(12-13-16) Shortly before 3 p.m. today, President Barack Obama will sign the 21st Century Cures Act, which includes two important mental health bills, including the Helping Families in Mental Health Crisis Act that Rep. Tim Murphy (R-Pa.) tenaciously pushed for nearly four years.
Two years ago, I began a year-end tradition of naming individuals or groups who I believe had the most impact in mental health during the year. Rep. Murphy was my primary pick in 2014 even though Democrats successfully blocked his initial efforts to get his bill passed. As I’ve written before, he was relentless and should be proud and much credited today at the White House signing.
But he didn’t get his bill to the president’s desk today alone and I am selecting three other key players this year as my choices for the most impactful mental health warriors of 2016. They are Senators John Cornyn, (R.-Tx.) Chris Murphy (D-Conn.) and Bill Cassidy (R.-La.).
It was Chris Murphy and Dr. Bill Cassidy who initially introduced a companion bill to Tim Murphy’s in the Senate. They held a Senate Mental Health Summit to educate their colleagues and worked on compromise language that won their bill widespread support. Bipartisan support is not enough, however, in Congress to get a bill moving through the political system. Because both Murphy, who was elected in 2013, and Cassidy, who moved from the House to the Senate in the 2014 elections, lacked seniority, it would have been difficult for them to get their legislation out of committee. Undaunted, they were able to persuade Sen. Lamar Alexander (R. Tenn.), the powerful chair of the Senate Health, Education, Labor and Pensions Committee (HELP), to back them.
Even with Alexander’s help, the Murphy/Cassidy bill would have had difficulty if Sen. Cornyn, the Senate Majority Whip, had not made mental health reform one of his chief priorities. He had simultaneously introduced his own mental health bill, the Mental Health Safe Communities Act, in the Senate Judiciary Committee.
Cornyn’s bill hit a bump because of his efforts to restore gun ownership rights to veterans who had been ruled incapable of managing their own affairs by the Veterans Administration without a hearing. But once he agreed to redraft language that Democrats, including the Senate Minority Leader Chuck Schumer (D-N.Y.), had objected too, Cornyn’s bill picked up steam and additional support from Sen. Chuck Grassley, (R-IA) the chair of the Judiciary Committee.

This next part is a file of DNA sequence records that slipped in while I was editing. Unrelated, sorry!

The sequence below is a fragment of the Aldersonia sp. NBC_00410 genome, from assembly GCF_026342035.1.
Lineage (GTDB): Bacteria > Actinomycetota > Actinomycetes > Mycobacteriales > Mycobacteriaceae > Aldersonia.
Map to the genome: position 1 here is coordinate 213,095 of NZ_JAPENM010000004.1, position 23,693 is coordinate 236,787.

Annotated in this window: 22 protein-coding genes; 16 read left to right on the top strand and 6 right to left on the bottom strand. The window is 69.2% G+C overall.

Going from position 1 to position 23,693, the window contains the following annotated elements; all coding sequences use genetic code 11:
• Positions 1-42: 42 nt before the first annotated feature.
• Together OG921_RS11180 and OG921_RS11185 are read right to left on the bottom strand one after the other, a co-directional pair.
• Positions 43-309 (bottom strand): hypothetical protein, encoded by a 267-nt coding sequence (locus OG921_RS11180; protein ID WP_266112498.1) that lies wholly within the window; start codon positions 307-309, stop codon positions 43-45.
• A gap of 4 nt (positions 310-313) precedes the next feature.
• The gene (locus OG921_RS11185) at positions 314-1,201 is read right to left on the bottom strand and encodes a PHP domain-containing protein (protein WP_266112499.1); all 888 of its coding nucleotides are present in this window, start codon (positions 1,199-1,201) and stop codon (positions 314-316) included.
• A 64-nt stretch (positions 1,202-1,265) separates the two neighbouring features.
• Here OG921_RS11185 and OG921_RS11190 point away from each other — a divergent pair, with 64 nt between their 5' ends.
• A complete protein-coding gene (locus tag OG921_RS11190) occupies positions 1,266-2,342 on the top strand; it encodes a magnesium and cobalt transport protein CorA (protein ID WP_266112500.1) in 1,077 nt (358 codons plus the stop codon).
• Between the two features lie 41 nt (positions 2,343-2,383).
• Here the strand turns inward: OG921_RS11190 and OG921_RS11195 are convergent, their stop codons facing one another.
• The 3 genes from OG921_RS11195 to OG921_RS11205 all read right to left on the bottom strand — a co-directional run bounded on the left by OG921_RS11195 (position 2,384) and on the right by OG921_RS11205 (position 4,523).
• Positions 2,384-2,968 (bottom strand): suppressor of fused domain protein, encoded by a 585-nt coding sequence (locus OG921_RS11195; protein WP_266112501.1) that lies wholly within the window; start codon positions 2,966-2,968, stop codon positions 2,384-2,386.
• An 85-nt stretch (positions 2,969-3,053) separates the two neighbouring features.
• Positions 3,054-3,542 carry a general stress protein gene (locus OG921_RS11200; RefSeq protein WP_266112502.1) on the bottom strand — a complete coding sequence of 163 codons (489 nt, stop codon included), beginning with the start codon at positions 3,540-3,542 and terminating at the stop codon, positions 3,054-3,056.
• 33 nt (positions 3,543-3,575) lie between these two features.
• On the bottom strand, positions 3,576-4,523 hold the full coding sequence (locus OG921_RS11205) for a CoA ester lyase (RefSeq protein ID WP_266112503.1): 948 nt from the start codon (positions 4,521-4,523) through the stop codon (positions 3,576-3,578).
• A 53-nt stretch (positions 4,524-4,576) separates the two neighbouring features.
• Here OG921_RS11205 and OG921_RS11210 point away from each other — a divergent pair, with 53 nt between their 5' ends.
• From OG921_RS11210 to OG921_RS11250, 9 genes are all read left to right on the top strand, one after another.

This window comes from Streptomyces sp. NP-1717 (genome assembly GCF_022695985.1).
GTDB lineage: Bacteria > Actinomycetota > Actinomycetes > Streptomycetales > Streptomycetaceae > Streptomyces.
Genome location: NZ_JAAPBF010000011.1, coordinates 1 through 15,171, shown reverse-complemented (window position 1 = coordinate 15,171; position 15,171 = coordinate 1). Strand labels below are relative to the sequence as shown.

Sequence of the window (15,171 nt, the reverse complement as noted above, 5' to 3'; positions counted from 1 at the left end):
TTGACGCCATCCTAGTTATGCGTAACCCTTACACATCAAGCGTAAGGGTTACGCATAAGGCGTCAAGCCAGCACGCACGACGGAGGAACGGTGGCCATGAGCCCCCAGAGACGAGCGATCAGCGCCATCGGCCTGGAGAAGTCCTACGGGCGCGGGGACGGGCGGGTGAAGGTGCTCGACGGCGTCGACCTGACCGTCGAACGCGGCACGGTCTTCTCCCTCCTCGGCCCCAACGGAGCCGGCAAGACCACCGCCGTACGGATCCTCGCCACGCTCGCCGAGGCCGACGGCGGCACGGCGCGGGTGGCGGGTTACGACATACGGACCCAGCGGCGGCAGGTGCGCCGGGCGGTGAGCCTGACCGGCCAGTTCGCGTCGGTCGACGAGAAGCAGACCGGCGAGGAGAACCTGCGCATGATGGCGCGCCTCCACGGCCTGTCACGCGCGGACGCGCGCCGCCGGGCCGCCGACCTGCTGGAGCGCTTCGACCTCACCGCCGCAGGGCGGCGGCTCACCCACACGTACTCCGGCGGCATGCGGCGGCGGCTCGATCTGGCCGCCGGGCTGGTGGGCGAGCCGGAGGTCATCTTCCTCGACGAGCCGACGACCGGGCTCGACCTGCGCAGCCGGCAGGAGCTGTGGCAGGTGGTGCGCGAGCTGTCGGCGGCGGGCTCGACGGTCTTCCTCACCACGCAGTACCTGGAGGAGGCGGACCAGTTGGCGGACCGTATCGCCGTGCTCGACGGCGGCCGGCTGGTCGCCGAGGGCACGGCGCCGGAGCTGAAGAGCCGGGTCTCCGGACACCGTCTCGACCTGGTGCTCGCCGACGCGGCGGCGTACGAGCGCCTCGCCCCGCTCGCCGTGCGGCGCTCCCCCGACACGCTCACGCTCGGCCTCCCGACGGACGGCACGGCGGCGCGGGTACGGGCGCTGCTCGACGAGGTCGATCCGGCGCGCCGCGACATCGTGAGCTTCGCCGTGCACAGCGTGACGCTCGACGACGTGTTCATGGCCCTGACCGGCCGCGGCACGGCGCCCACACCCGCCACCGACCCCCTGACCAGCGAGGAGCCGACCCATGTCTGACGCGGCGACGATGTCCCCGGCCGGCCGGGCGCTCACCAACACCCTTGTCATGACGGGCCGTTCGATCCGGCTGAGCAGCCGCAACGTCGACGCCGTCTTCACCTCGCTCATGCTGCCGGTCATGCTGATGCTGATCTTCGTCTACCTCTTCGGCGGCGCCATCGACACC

By this point, Rep. Fred Upton (R.-Mich.), the chair of the House Energy and Commerce Committee, had reworked the most controversial parts of Rep. Murphy’s bill in the House so that he could move the Helping Families in Mental Health Crisis Act, out of committee and quickly through that chamber.
Which brings me to why Senators Cornyn, Murphy and Cassidy deserve public credit. Passing Rep. Tim Murphy’s bill in the House had set the stage, but if the three Senators had not worked behind the scenes with their colleagues to get both the senate version of the Helping Families In Mental Health Crisis Act (known as the Senate Mental Health Reform Act) and Cornyn’s bill merged into the 21st Century Cures Act during the lame duck session, no reform bill would have been passed.
Blending the two Senate bills and Rep. Murphy’s House bill into the 21st Century Cures Act virtually guaranteed their approval and signing by Preside Obama. Why? Because the 21st Century Cures Act contains several pet projects favored by the White House. Three of them were mentioned by President Obama recently in a press release, explaining why he planned to sign the new law.
First, for the families and communities that have lost too many loved ones to the heroin and prescription opioid epidemic, it invests the $1 billion I requested in my budget to address this crisis. Second, the bill answers the Vice President’s call for a Moonshot in cancer research by investing $1.8 billion in new resources to accelerate discoveries. Third, it invests nearly $3 billion to build upon the major biomedical research initiatives we have launched in my Administration – known as the BRAIN and Precision Medicine Initiatives – which are tackling diseases like Alzheimer’s and creating new research models to find cures and better target treatments.
The pharmaceutical industry unleashed a massive lobbying campaign that outraged Senators Elizabeth Warren (D-Mass.) and Bernie Sanders (D.VT). Warren said Big Pharma had “hijacked” the bill which speeds up the FDA approval of medications, getting them on the shelves faster by waving safeguards, critics claim.
Having already named Rep. Murphy in 2014, I believe Senators Cornyn, Murphy and Cassidy deserve credit for getting mental health reforms signed into law today making the trio the most impactful mental health warriors in 2016.